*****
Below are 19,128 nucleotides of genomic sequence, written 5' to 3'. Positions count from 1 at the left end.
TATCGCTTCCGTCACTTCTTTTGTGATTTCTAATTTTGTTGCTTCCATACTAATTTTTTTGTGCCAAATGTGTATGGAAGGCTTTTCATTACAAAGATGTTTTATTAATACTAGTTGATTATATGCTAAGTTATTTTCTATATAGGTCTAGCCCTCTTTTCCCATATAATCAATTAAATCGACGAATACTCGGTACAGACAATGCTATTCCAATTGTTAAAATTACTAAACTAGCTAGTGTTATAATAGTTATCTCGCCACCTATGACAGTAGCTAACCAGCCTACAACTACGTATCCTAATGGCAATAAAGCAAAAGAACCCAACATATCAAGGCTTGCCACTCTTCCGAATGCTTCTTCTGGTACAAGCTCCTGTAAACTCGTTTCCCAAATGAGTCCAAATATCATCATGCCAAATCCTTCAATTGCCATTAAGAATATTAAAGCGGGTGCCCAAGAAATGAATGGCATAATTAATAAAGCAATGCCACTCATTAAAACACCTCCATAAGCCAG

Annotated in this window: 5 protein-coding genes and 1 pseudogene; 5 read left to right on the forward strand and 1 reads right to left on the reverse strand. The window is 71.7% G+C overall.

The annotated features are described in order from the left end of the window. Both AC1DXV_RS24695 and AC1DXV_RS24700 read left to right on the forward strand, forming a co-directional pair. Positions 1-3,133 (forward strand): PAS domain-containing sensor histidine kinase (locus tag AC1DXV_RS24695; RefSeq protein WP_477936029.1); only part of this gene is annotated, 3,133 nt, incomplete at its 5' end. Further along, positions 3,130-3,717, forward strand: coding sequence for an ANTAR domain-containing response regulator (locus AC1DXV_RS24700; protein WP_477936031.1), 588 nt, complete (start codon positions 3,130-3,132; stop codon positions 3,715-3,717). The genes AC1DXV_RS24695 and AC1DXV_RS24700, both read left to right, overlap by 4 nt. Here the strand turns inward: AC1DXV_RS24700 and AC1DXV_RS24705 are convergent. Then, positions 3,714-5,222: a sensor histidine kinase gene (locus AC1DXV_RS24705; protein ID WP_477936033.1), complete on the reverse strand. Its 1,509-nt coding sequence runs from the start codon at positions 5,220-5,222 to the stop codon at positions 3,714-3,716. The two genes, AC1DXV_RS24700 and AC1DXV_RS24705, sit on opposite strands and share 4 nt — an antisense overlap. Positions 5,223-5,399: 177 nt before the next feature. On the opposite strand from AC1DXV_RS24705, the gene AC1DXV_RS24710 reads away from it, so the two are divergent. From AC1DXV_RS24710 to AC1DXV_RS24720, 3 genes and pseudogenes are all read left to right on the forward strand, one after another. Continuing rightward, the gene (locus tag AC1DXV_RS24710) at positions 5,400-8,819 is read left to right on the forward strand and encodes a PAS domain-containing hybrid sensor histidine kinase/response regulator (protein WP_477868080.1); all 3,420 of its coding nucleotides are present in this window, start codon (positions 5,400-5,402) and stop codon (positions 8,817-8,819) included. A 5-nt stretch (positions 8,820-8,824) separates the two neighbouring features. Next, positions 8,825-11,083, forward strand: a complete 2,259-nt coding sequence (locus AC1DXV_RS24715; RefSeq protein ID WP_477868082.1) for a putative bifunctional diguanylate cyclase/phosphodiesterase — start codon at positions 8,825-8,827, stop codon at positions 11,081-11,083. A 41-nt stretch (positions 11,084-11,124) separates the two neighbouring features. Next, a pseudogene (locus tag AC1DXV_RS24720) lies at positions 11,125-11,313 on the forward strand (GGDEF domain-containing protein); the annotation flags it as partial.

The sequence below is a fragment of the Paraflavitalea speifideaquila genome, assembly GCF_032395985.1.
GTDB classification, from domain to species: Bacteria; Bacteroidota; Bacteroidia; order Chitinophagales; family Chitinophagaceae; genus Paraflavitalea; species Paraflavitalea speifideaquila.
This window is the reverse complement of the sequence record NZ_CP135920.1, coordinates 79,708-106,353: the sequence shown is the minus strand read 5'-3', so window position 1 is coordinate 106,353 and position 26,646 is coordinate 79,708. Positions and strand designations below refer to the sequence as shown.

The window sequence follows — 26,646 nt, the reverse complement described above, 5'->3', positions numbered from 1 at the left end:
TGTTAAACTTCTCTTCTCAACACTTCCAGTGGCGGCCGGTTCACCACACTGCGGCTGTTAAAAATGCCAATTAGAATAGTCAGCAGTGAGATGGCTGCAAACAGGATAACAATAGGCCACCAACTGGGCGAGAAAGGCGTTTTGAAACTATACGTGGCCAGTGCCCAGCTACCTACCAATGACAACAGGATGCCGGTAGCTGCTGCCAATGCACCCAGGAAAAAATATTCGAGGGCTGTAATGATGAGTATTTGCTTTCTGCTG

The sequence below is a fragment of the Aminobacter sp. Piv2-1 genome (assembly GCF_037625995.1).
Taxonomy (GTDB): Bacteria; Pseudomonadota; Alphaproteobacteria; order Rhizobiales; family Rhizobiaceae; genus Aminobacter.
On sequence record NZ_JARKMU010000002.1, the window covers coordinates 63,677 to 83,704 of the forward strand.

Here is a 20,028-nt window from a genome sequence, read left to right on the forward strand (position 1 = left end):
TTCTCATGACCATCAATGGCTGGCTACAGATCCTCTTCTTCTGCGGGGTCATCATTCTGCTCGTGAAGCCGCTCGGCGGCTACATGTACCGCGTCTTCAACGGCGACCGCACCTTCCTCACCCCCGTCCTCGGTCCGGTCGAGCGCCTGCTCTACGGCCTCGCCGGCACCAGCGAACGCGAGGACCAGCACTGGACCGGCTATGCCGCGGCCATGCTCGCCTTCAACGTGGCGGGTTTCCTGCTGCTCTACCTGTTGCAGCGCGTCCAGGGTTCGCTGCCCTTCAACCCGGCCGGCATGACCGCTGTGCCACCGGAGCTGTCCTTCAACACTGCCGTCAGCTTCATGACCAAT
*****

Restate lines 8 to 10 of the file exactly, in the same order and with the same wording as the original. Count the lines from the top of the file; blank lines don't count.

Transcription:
The window sequence follows — 26,646 nt, the reverse complement described above, 5'->3', positions numbered from 1 at the left end:
TGTTAAACTTCTCTTCTCAACACTTCCAGTGGCGGCCGGTTCACCACACTGCGGCTGTTAAAAATGCCAATTAGAATAGTCAGCAGTGAGATGGCTGCAAACAGGATAACAATAGGCCACCAACTGGGCGAGAAAGGCGTTTTGAAACTATACGTGGCCAGTGCCCAGCTACCTACCAATGACAACAGGATGCCGGTAGCTGCTGCCAATGCACCCAGGAAAAAATATTCGAGGGCTGTAATGATGAGTATTTGCTTTCTGCTG

The sequence below is a fragment of the Aminobacter sp. Piv2-1 genome (assembly GCF_037625995.1).